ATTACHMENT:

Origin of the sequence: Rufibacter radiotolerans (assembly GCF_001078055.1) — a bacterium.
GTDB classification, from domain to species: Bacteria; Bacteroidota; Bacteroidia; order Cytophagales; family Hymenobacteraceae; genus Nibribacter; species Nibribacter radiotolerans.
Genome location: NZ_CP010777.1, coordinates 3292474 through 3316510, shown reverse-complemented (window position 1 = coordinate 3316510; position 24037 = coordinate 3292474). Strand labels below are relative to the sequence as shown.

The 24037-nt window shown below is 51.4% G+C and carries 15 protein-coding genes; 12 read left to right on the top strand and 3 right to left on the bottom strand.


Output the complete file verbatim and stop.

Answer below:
Origin of the sequence: Rufibacter radiotolerans (assembly GCF_001078055.1) — a bacterium.
GTDB classification, from domain to species: Bacteria; Bacteroidota; Bacteroidia; order Cytophagales; family Hymenobacteraceae; genus Nibribacter; species Nibribacter radiotolerans.
Genome location: NZ_CP010777.1, coordinates 3292474 through 3316510, shown reverse-complemented (window position 1 = coordinate 3316510; position 24037 = coordinate 3292474). Strand labels below are relative to the sequence as shown.

The 24037-nt window shown below is 51.4% G+C and carries 15 protein-coding genes; 12 read left to right on the top strand and 3 right to left on the bottom strand.